Holy $#!t: Are popular toxicity models simply profanity detectors?

Edwin Chen
Jan 22, 2022
Holy $#!t: Are popular toxicity models simply profanity detectors?

Imagine that after months of waiting, your favorite singer – Britney Spears – has released a new album. It lives up to all the hype, and you rush to post on your favorite social media site:

Holy shit. This album is fucking amazing!

Strangely, you get an instant notification that your post is Under Review.

Maybe it’s the word “fucking”? You try again:

Holy shit! This album is amaaazing

No dice. You try one last time:

fuck yes. the OG bad bitch is BACK

This time, you get warned of an account suspension.

The challenges of language

It’s tempting to believe that AI has progressed far enough that identifying hateful content is a solved problem. Isn’t this the promise of contextual word embeddings and transformers?

But language is complicated. The strongest profanities are often used in the most positive, life-affirming ways. This is a problem: people’s biggest and most enthusiastic fans – the ones whose content you love seeing and spreading – are getting hidden. Talk about terrible false positives!

I just love her, she's so me, what a bad bitch.

Bad bitch contest you in first place

In our work, we run into cases like these a lot. Much of the problem stems from poor training and test data: NLP datasets are often created using non-fluent labelers who pattern match on profanity.

For example, here are 10 examples from Google’s GoEmotions dataset (a dataset of Reddit comments, tagged with 27 emotion categories) that were labeled as Anger by the India-based raters that they used.

  • Hot damn.
  • you almost blew my fucking mind there.
  • damn, congratulation 🤣
  • A-fucking-men! :)
  • Wow! Good for her! I’m so glad she was able to see through the bullshit!
  • > Best ~~3pt~~ shooter fucking ever. FTFY
  • Lindt don’t fuck about
  • >I clearly have no fuck I clue what I'm doing hire someone

Clearly, these aren’t actually Anger. But when your labelers don't have the language skills and context to produce accurate data, your models can’t learn about nuance either!

Jigsaw’s Perspective API

So how well do popular toxicity models handle profanity? We decided to investigate, by evaluating the Perspective API by Google’s Jigsaw unit, which contains a popular, open source toxicity model.

(For background, Jigsaw defines toxicity as “rude, disrespectful, or unreasonable language that is likely to make someone leave a discussion”. Their annotation instructions make a special note about positive profanity: profane language used in a positive way is unlikely to cause people to leave the discussion, and should not be labeled as toxic.)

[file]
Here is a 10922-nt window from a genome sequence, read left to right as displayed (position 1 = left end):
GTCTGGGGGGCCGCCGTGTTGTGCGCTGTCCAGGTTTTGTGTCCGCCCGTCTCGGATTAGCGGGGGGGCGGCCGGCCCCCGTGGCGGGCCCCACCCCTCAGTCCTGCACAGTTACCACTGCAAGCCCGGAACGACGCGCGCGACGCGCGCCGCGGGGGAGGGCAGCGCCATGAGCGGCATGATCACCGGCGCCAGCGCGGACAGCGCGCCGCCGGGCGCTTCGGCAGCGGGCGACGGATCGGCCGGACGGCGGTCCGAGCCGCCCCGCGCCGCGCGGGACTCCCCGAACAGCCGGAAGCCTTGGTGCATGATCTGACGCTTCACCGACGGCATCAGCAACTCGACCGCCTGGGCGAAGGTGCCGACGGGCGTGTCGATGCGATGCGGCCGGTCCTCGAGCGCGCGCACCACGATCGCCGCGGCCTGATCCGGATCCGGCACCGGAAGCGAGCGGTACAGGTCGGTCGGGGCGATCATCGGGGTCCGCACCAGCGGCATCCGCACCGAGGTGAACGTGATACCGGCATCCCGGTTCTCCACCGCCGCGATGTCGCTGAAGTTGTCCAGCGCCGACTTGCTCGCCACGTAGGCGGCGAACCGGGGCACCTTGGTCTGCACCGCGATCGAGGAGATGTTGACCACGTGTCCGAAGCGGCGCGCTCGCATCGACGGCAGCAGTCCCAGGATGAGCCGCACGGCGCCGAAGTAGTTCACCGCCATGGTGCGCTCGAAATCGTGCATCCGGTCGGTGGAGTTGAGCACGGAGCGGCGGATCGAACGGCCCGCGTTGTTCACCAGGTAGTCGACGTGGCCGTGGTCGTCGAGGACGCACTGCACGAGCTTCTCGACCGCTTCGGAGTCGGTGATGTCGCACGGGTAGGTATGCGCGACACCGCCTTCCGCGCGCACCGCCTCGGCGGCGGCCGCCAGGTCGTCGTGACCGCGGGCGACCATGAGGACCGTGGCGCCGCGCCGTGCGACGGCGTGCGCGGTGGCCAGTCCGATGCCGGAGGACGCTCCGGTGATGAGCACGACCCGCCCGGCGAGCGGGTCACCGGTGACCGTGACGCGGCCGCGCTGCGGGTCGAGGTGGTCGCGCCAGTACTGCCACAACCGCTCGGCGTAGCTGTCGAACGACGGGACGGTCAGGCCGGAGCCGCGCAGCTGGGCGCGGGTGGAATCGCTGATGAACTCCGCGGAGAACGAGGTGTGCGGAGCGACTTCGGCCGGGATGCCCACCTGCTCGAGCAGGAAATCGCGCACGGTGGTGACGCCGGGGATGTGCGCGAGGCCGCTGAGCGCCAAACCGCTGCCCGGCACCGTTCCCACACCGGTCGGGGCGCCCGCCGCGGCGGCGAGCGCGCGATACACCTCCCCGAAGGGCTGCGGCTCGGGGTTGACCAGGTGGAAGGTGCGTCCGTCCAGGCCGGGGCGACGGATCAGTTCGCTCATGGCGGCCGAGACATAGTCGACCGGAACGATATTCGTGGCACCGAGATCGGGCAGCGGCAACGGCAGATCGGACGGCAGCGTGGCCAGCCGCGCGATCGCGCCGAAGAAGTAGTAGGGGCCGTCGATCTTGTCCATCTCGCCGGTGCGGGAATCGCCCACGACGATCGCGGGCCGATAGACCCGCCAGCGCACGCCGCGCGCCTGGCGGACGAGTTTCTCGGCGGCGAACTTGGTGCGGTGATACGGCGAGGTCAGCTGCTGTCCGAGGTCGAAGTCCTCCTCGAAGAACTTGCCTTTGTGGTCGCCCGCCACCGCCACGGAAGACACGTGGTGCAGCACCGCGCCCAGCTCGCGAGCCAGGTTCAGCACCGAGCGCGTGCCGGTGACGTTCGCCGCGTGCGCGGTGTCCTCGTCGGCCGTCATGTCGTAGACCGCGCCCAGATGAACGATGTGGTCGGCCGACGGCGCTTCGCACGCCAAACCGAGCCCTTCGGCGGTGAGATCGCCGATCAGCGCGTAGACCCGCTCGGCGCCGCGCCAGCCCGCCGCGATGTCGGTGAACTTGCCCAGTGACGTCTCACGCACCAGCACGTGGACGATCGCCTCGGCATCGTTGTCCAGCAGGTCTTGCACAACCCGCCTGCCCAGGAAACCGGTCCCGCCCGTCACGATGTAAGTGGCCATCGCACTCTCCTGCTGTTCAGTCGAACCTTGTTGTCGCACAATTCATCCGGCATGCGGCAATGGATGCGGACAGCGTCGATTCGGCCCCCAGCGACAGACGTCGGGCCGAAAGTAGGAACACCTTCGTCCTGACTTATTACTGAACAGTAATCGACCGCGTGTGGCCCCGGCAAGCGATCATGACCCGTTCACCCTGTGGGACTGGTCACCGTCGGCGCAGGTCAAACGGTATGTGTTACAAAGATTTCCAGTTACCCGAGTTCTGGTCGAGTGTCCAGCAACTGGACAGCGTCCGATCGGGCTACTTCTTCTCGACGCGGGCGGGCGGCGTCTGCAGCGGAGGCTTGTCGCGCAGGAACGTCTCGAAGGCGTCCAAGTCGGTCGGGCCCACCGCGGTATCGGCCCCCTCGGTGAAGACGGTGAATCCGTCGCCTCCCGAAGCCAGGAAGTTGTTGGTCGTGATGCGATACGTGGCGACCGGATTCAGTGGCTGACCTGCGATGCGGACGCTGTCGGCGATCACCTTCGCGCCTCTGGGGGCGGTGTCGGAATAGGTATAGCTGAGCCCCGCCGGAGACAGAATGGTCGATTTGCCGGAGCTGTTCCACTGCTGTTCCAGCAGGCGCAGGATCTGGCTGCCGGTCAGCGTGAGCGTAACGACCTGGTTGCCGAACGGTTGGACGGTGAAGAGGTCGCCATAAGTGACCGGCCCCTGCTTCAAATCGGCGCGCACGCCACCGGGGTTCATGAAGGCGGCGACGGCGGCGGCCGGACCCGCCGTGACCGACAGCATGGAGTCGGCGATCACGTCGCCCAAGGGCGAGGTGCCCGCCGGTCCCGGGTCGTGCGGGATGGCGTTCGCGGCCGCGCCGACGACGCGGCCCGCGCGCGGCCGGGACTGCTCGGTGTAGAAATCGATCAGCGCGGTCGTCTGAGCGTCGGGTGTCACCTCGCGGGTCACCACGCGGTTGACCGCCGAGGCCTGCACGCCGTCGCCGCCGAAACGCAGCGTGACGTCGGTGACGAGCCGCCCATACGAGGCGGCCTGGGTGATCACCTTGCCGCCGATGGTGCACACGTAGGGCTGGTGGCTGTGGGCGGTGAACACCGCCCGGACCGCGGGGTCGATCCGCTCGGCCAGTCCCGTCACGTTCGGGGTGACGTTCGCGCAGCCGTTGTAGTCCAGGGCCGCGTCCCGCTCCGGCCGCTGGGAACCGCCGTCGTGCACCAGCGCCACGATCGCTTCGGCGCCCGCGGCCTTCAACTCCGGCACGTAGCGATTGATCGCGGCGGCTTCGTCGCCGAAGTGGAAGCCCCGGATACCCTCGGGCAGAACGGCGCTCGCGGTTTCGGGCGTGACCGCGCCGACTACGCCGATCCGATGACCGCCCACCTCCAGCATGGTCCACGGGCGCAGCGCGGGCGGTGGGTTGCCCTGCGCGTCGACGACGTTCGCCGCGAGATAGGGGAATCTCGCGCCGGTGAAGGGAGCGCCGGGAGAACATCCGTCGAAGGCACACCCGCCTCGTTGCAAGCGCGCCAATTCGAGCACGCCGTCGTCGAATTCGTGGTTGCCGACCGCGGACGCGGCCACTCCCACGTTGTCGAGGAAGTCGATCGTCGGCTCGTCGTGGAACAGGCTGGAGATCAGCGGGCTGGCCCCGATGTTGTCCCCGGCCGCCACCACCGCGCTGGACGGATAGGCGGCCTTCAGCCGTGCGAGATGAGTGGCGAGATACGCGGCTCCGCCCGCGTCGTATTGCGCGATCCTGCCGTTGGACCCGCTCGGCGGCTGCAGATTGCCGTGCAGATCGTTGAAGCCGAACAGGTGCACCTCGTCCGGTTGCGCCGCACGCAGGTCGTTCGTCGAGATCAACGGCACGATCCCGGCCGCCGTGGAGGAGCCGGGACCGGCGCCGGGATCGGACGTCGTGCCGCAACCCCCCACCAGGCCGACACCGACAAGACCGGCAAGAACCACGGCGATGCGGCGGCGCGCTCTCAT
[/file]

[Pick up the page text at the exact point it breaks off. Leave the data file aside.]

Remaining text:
So here are the 3 examples above:

93.23% likely to be toxic

92.89% likely to be toxic

98.13% likely to be toxic

All three are scored as very likely toxic! (Scores: 0.9323, 0.9289, 0.9813)

Is it due to the profanity? Let's try removing it and seeing what happens:

  • Holy cow. This album is amazing (Score: 0.2477191)
  • yes. the OG britney is BACK (Score: 0.07772986)

As expected, once the (positive) profanity is removed, Perspective no longer scores these so high.

A benchmark for evaluating toxicity

Of course, three examples live in the realm of anecdote.

For a larger, real-world benchmark, our labeling team of native English speakers gathered 500 examples of non-toxic profanity posted by actual social media users, as well as 500 examples of toxic profanity.

For example:

Fuck yeah!!!!!

Fuck dude, nurses are the shit.

Afterlife is a fucking rollercoaster. Brilliance @rickygervais 👏

How did the Perspective API fare on these?

Toxicity score: 93.26%

Toxicity score: 98.62%

Toxicity score: 93.88%

In fact, Perspective returned a toxicity score above 0.9 (the default threshold suggestion) for 61% of the real world, non-toxic profanity examples (and 87% of the toxic profanity examples).

If you’d like to benchmark your own toxicity or hateful content model, we’ll be releasing the dataset on our Github soon, or just reach out to hello@surgehq.ai in the meantime!

Improving language models

We love what the Jigsaw team is building, so this isn’t to suggest that Perspective doesn’t have great applications. Especially for its suggested usage — as a first-pass filter, leaving final judgments to human decision makers — marking all profanity as toxic can make perfect sense. Perhaps you don’t want your kids to see curse words, regardless of the sentiment behind them.

The larger problem is that your models may be misbehaving in the real world, on the examples you care about the most – but your labels and labelers may not be accurate enough for you to tell. Think hard about your data!

Have you faced similar challenges? Reach out or email us at hello@surgehq.ai! Our mission involves creating a safer Internet, but we don’t want to miss out on our favorite content because of AI flaws in the meantime.

After all, it’s Britney’s best track for a reason.

Edwin Chen

Edwin Chen

Edwin oversees Surge AI's Engineering and Research teams — whether it's helping customers train large language models on human feedback, building content moderation algorithms to detect hate speech and spam, or scaling up an elite data labeling workforce. He previously led AI, Data Science, and Human Computation teams at Google, Facebook, and Twitter, and studied mathematics and linguistics at MIT.

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